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Tag Archives: malbec

Winebits 348: Wine press release edition

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wine press releaseThis year, the Wine Curmudgeon has been overwhelmed with some of the most bizarre wine press releases ever. That I have not written the greatest rant in the blog’s history is because cooler heads prevailed. As several people said, “Jeff, no one cares about this but you.”

Perhaps. But several recent releases are worth noting regardless:

State stores forever! New Hampshire is one of 17 control states, where the government sells beer, wine, and spirits or some combination thereof, and there aren’t privately-owned retailers. This has always seemed odd given the state’s almost libertarian politics — “Live Free or Die,” after all — and that contradiction does not bother the state’s liquor board. It dispatched a release touting the Washington Post’s endorsement of New Hampshire as “the best state in the country for wine drinkers.” That it was one man’s opinion, and not the newspaper’s, and that the piece had several errors (wine prices are not skyrocketing) didn’t seem to bother the board either. Or that you can buy wine in a grocery store from 6 a.m.-2 a.m. seven days a week in California. Or that Segura Viudas cava costs one-third less in Texas than it does in New Hampshire. My question: How much money did the board spend on the release, when it could have spent the money on cutting wine prices? (Hat tip to Tim McNally for sending this my way, who lives in New Orleans and knows a few things about the best states to drink in.)

Roll out the barrels: The battle over oakiness in wine seems over, and those of us who prefer restraint seem to have won. Nevertheless, multi-national Diageo sees a market for very oaky wines, and has launched a brand called Woodwork — “delivering prominent oak influence.” Overlook the writing (the wine “celebrate[s] those who work hard to endlessly pursue their passions”) and this release is a revelation. Diageo admits the wine is made with wooden staves instead of an oak barrel, a common practice in cheap wine but rarely acknowledged. In this, the point of the wine is not winemaking, but adding wood flavor. That honesty is as refreshing as it is unbelievable. (Hat tip to W. Blake Gray for sending this my way; he expects the wine to be a big seller.)

It’s EPICA! Does someone really get paid for writing this stuff? “EPICA Wines, the adventurous brand that inspires epic lifestyles, has announced the launch of the 2013 Malbec from Mendoza, Argentina. Aimed at millennials, EPICA Malbec was created to capitalize on the growing interest for the Argentinian grape.” Who knew malbec was an adventurous grape? Or that there was growing interest in it? I always thought it was one of the most popular grapes in the world, the fifth biggest import to the U.S. and one that has been around for decades. But then, my lifestyle is hardly epic.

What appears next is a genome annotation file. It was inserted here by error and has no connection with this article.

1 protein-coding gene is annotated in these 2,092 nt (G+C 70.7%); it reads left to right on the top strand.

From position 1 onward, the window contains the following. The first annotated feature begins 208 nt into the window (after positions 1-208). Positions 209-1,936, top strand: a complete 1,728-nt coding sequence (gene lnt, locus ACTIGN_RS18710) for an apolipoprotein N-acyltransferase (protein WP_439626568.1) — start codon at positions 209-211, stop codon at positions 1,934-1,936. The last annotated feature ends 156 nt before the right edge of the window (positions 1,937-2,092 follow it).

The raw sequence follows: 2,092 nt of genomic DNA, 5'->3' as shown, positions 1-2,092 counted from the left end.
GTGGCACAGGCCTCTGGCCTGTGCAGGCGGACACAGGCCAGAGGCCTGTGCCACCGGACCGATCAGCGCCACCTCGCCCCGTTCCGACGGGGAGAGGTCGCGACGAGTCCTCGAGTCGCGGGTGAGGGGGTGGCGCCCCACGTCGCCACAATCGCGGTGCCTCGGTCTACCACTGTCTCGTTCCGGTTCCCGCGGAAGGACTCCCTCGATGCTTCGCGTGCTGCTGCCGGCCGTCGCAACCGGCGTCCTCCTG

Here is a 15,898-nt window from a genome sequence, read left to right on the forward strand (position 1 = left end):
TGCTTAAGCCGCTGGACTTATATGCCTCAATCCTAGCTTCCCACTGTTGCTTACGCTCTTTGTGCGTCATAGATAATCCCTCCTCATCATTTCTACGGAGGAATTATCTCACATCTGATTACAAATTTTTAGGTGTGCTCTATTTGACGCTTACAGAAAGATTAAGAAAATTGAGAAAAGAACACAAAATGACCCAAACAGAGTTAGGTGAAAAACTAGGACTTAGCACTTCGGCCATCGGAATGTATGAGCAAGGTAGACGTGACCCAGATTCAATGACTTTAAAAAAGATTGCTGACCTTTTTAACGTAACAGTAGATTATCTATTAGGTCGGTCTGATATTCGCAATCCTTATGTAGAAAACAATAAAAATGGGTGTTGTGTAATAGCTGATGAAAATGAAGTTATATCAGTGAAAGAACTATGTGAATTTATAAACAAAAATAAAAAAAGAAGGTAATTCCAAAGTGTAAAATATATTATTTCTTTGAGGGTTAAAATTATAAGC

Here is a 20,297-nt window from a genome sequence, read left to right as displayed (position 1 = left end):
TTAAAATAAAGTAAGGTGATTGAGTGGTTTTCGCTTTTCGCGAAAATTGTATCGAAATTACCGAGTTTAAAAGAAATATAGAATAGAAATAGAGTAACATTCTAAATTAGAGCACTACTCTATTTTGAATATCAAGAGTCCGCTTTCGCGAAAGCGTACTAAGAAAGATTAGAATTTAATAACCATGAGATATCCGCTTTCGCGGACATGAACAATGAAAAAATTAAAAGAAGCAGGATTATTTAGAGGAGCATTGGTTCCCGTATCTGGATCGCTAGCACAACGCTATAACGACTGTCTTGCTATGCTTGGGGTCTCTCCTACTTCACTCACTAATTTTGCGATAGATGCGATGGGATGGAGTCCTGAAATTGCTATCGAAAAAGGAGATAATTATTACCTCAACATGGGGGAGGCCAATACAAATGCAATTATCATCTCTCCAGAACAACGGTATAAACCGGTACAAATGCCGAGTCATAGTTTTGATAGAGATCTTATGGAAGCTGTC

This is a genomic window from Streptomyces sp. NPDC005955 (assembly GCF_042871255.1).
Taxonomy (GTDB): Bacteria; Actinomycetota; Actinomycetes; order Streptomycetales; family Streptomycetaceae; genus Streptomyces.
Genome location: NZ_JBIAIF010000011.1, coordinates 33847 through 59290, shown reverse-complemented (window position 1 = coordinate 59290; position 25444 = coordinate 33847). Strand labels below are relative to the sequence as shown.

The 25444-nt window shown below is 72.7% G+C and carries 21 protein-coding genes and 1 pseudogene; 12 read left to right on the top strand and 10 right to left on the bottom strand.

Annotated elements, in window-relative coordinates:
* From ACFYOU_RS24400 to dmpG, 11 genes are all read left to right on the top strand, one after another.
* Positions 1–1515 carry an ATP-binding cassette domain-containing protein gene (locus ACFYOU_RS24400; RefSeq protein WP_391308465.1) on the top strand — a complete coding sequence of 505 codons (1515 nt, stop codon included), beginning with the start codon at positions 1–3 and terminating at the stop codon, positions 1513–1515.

Wine of the week: Argento Malbec Reserva 2011

wineofweek

Wine of the week: Argento Malbec Reserva 2011Juicy black cherry fruit
But not cloying or too sweet
Surprising malbec

Because haiku seems just as effective in a wine review as most of the gobbledygook in tasting notes (though it will no doubt crash Google’s search algorithms).

One caveat: Don’t confuse the reserve ($13, sample, 13.9%) with Argento’s regular malbec, which is two or three dollars cheaper, very ordinary, and probably not worth the effort.

Mini-reviews 57: Bonterra, Carlos Pulenta, Da Luca, Tormaresca

winereview

Mini-reviews 57: Bonterra, Carlos Pulenta, Da Luca, TormarescaReviews of wines that don’t need their own post, but are worth noting for one reason or another. Look for it on the final Friday of each month.

Bonterra Zinfandel 2011 ($16, sample, 14.5%): More old-style zinfandel than new, with brambly black fruit and alcohol in balance instead of a fruit-infused cocktail that makes you reach for a glass of water after a sip and a half. Another winner in my recent zinfandel streak, and a treat to drink.

Carlos Pulenta Malbec Tomero 2011 ($15, sample, 14%): Fairly-priced Argentine red that doesn’t have too much black fruit — which means it’s drinkable and not syrupy — and somehow manages to be mostly balanced. A very pleasant surprise.

Da Luca Pinot Grigio 2012 ($13, sample, 12%): Disjointed pinot grigio with requisite tonic water at back but also weird fruit in the middle, almost tropical. Not much better than grocery store pinot grigio but at almost twice the price.

Tormaresca Chardonnay 2012 ($9, purchased, 12%): How the mighty have fallen. This white, like the Tormaresca Neprica, used to be value-priced quality wine. Now, it has just one note — lots of what tastes like cheap fake oak, with very little fruit or interest. Very disappointing.

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